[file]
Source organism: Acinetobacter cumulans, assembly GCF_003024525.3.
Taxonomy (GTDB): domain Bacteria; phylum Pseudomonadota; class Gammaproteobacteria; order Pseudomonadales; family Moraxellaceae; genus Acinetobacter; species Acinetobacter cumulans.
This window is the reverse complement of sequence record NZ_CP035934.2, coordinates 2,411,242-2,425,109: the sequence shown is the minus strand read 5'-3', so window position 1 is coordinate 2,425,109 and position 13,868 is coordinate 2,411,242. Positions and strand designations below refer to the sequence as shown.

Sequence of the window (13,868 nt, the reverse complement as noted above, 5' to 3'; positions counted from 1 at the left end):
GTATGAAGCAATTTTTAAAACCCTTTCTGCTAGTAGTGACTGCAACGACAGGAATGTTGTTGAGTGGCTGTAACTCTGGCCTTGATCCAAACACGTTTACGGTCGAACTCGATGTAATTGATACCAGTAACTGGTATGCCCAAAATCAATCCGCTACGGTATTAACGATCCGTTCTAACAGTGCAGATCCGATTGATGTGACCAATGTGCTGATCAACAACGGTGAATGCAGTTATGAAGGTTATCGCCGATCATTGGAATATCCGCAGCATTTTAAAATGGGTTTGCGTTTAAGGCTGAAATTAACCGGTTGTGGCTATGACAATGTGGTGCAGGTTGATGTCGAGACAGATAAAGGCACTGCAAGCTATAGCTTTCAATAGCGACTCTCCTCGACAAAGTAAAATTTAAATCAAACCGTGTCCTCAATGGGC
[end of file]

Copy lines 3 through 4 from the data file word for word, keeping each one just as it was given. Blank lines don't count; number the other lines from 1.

This window is the reverse complement of sequence record NZ_CP035934.2, coordinates 2,411,242-2,425,109: the sequence shown is the minus strand read 5'-3', so window position 1 is coordinate 2,425,109 and position 13,868 is coordinate 2,411,242. Positions and strand designations below refer to the sequence as shown.

Sequence of the window (13,868 nt, the reverse complement as noted above, 5' to 3'; positions counted from 1 at the left end):